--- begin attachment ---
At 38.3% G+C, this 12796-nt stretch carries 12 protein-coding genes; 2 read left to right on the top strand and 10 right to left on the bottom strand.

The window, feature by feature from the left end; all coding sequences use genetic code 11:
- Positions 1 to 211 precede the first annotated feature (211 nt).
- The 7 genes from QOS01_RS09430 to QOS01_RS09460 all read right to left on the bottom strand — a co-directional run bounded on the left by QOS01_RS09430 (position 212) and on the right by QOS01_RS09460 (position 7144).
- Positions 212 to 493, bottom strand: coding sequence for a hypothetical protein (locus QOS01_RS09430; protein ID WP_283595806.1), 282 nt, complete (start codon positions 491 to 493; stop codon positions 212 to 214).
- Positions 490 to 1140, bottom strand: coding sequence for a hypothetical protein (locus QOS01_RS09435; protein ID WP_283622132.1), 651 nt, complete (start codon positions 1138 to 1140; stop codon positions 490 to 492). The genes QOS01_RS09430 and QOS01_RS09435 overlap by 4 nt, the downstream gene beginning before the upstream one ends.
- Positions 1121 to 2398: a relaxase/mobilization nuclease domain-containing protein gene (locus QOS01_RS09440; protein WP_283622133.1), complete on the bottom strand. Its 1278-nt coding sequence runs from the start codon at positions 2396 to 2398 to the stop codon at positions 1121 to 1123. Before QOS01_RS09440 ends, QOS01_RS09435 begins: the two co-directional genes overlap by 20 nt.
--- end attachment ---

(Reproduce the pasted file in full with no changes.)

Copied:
At 38.3% G+C, this 12796-nt stretch carries 12 protein-coding genes; 2 read left to right on the top strand and 10 right to left on the bottom strand.

The window, feature by feature from the left end; all coding sequences use genetic code 11:
- Positions 1 to 211 precede the first annotated feature (211 nt).
- The 7 genes from QOS01_RS09430 to QOS01_RS09460 all read right to left on the bottom strand — a co-directional run bounded on the left by QOS01_RS09430 (position 212) and on the right by QOS01_RS09460 (position 7144).
- Positions 212 to 493, bottom strand: coding sequence for a hypothetical protein (locus QOS01_RS09430; protein ID WP_283595806.1), 282 nt, complete (start codon positions 491 to 493; stop codon positions 212 to 214).
- Positions 490 to 1140, bottom strand: coding sequence for a hypothetical protein (locus QOS01_RS09435; protein ID WP_283622132.1), 651 nt, complete (start codon positions 1138 to 1140; stop codon positions 490 to 492). The genes QOS01_RS09430 and QOS01_RS09435 overlap by 4 nt, the downstream gene beginning before the upstream one ends.
- Positions 1121 to 2398: a relaxase/mobilization nuclease domain-containing protein gene (locus QOS01_RS09440; protein WP_283622133.1), complete on the bottom strand. Its 1278-nt coding sequence runs from the start codon at positions 2396 to 2398 to the stop codon at positions 1121 to 1123. Before QOS01_RS09440 ends, QOS01_RS09435 begins: the two co-directional genes overlap by 20 nt.